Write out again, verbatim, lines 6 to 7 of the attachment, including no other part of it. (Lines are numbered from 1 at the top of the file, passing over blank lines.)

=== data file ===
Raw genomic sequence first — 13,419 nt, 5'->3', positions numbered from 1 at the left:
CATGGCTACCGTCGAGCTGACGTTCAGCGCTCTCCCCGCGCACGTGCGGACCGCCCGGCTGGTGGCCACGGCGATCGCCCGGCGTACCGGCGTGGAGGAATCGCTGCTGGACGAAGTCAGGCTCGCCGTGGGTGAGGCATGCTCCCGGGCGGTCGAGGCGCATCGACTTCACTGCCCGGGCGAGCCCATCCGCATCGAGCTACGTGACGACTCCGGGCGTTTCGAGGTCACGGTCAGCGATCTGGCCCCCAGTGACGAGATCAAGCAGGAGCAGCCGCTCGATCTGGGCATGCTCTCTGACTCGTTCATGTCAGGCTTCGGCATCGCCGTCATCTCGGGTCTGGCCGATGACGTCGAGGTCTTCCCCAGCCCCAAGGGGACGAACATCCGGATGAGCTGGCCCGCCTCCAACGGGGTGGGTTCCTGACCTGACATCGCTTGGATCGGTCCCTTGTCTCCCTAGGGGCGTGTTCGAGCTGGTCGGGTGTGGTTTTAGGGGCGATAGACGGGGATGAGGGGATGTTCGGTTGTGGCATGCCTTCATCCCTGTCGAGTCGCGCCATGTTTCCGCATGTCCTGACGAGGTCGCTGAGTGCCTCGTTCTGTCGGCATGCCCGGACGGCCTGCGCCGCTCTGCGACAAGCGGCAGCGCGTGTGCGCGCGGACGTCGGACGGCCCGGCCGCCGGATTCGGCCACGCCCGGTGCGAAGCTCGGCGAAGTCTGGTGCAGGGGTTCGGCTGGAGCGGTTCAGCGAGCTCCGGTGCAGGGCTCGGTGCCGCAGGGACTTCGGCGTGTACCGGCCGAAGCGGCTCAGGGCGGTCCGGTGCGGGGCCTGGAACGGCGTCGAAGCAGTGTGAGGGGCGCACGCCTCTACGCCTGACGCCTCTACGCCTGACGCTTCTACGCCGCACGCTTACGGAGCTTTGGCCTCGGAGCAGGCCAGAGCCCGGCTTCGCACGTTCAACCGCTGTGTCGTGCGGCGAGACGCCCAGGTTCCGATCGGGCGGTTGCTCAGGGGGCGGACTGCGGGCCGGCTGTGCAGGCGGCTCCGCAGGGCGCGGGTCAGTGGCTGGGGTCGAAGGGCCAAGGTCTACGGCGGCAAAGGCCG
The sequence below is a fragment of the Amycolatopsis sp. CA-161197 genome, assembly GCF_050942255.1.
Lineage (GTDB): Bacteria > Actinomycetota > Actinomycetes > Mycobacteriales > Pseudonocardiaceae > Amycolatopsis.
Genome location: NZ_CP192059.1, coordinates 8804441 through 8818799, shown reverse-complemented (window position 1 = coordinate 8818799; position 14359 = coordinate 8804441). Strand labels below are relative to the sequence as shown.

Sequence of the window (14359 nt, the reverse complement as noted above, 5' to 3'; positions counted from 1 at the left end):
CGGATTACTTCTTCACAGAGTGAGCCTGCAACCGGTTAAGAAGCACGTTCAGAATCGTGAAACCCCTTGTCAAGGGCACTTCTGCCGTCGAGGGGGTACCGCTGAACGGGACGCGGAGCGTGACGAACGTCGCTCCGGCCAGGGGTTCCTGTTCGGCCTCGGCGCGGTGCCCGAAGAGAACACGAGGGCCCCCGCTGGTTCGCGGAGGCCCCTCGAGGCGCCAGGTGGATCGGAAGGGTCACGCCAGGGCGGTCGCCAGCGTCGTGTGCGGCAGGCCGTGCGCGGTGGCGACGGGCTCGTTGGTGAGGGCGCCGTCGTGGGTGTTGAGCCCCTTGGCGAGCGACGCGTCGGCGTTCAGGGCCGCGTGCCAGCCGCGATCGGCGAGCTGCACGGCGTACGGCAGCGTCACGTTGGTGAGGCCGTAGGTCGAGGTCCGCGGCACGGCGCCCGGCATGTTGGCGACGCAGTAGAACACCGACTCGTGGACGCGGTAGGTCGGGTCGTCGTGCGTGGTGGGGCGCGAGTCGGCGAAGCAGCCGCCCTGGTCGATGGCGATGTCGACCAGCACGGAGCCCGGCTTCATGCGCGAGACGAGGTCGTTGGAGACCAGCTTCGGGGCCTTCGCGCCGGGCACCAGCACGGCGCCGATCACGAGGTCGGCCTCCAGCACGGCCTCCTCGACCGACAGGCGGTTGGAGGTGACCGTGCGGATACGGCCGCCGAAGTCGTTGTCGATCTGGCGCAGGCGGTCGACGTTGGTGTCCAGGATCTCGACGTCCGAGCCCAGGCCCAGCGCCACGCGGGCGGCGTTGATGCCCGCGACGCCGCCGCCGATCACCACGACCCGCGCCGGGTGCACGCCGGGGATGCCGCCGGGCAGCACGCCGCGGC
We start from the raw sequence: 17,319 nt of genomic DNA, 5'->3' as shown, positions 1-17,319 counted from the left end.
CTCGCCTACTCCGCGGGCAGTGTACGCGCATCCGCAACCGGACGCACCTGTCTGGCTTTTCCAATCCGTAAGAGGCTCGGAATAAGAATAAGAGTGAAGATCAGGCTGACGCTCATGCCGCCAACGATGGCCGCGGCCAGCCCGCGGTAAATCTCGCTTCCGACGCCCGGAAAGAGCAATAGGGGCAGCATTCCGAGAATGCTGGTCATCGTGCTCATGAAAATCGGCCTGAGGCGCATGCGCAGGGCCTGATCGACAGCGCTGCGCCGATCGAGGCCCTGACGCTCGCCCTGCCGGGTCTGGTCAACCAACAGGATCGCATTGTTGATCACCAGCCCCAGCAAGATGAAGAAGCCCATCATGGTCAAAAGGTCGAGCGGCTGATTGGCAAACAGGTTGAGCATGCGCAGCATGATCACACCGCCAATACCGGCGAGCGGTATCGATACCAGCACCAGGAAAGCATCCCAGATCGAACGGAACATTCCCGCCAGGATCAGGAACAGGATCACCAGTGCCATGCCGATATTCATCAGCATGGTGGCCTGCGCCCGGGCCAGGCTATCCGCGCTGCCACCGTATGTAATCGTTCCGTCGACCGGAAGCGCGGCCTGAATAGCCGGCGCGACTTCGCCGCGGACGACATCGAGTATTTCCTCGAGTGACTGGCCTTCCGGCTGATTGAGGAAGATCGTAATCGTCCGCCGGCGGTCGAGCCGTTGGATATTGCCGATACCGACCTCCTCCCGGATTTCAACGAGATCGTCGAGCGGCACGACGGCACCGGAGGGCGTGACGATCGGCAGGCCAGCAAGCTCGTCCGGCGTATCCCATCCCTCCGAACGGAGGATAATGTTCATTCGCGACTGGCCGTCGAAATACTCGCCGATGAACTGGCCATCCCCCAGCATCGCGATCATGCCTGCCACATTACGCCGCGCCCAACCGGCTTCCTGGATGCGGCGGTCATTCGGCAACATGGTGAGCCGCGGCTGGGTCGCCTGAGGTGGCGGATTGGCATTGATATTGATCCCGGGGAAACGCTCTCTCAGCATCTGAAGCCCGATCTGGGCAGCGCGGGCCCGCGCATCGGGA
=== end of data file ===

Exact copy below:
Sequence of the window (14359 nt, the reverse complement as noted above, 5' to 3'; positions counted from 1 at the left end):
CGGATTACTTCTTCACAGAGTGAGCCTGCAACCGGTTAAGAAGCACGTTCAGAATCGTGAAACCCCTTGTCAAGGGCACTTCTGCCGTCGAGGGGGTACCGCTGAACGGGACGCGGAGCGTGACGAACGTCGCTCCGGCCAGGGGTTCCTGTTCGGCCTCGGCGCGGTGCCCGAAGAGAACACGAGGGCCCCCGCTGGTTCGCGGAGGCCCCTCGAGGCGCCAGGTGGATCGGAAGGGTCACGCCAGGGCGGTCGCCAGCGTCGTGTGCGGCAGGCCGTGCGCGGTGGCGACGGGCTCGTTGGTGAGGGCGCCGTCGTGGGTGTTGAGCCCCTTGGCGAGCGACGCGTCGGCGTTCAGGGCCGCGTGCCAGCCGCGATCGGCGAGCTGCACGGCGTACGGCAGCGTCACGTTGGTGAGGCCGTAGGTCGAGGTCCGCGGCACGGCGCCCGGCATGTTGGCGACGCAGTAGAACACCGACTCGTGGACGCGGTAGGTCGGGTCGTCGTGCGTGGTGGGGCGCGAGTCGGCGAAGCAGCCGCCCTGGTCGATGGCGATGTCGACCAGCACGGAGCCCGGCTTCATGCGCGAGACGAGGTCGTTGGAGACCAGCTTCGGGGCCTTCGCGCCGGGCACCAGCACGGCGCCGATCACGAGGTCGGCCTCCAGCACGGCCTCCTCGACCGACAGGCGGTTGGAGGTGACCGTGCGGATACGGCCGCCGAAGTCGTTGTCGATCTGGCGCAGGCGGTCGACGTTGGTGTCCAGGATCTCGACGTCCGAGCCCAGGCCCAGCGCCACGCGGGCGGCGTTGATGCCCGCGACGCCGCCGCCGATCACCACGACCCGCGCCGGGTGCACGCCGGGGATGCCGCCGGGCAGCACGCCGCGGC